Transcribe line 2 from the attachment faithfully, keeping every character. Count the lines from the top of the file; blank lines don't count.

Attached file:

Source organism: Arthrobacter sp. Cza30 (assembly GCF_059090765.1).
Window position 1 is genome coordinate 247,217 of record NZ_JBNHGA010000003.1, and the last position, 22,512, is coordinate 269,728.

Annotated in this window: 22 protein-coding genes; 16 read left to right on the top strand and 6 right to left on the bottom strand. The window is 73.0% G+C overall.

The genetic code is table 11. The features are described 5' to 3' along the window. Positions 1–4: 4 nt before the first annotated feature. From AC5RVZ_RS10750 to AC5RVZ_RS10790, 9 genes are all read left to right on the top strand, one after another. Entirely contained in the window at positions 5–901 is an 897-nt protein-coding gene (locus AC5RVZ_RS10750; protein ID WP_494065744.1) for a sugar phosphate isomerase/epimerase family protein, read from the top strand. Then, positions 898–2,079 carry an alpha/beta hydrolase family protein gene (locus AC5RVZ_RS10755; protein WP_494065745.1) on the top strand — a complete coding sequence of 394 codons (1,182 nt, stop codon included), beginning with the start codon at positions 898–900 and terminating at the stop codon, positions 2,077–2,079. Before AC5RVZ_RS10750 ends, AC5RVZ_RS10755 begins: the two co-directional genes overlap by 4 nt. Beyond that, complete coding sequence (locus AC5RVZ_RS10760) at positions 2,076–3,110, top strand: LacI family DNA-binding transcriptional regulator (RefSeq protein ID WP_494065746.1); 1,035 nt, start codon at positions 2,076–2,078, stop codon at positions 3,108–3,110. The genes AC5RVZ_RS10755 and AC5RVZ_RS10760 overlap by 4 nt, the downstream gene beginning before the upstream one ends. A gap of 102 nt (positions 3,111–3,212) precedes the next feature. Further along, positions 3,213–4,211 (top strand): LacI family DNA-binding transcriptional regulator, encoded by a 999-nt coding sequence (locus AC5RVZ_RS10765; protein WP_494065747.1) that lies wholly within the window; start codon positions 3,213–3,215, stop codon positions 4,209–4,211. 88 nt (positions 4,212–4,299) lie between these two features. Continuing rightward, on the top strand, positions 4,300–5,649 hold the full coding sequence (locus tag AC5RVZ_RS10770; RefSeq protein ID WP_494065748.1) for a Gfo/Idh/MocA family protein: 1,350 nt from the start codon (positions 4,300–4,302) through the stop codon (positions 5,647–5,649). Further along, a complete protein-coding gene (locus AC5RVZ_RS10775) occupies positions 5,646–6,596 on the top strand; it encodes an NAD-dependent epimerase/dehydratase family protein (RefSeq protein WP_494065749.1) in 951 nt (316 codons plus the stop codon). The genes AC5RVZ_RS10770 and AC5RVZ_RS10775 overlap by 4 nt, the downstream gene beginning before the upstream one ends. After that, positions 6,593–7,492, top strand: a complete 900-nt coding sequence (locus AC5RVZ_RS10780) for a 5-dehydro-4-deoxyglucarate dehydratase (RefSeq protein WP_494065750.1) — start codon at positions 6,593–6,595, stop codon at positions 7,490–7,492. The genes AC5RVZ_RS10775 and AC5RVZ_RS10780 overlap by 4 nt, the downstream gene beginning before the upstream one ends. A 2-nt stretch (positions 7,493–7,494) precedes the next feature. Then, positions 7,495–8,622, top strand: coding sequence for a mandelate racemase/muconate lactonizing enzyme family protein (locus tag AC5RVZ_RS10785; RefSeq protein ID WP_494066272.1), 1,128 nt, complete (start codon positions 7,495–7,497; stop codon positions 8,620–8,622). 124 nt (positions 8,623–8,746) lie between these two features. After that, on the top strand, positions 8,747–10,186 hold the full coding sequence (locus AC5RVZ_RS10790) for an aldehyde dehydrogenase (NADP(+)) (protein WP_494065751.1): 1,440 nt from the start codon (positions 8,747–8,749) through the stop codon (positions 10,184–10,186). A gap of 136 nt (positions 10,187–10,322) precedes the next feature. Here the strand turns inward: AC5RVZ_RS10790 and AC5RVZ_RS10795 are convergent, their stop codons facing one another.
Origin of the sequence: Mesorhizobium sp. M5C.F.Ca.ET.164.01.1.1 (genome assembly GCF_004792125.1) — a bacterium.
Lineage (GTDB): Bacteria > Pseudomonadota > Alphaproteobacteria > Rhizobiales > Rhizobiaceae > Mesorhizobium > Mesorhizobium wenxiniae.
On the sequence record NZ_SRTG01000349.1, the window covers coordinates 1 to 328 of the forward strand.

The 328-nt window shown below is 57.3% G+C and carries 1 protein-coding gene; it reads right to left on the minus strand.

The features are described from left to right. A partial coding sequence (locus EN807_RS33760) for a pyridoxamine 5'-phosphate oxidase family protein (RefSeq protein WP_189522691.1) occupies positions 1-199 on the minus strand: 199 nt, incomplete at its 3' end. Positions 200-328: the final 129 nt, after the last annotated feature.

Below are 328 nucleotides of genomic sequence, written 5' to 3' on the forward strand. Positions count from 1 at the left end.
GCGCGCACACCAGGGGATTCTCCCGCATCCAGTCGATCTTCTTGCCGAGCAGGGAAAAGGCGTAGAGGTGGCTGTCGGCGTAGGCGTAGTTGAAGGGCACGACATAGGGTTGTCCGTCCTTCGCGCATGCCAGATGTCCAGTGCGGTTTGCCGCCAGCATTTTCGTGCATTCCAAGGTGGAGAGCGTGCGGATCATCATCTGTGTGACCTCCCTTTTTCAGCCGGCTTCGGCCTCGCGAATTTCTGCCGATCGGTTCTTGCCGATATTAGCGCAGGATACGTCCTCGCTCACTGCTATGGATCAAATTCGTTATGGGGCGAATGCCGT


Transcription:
Window position 1 is genome coordinate 247,217 of record NZ_JBNHGA010000003.1, and the last position, 22,512, is coordinate 269,728.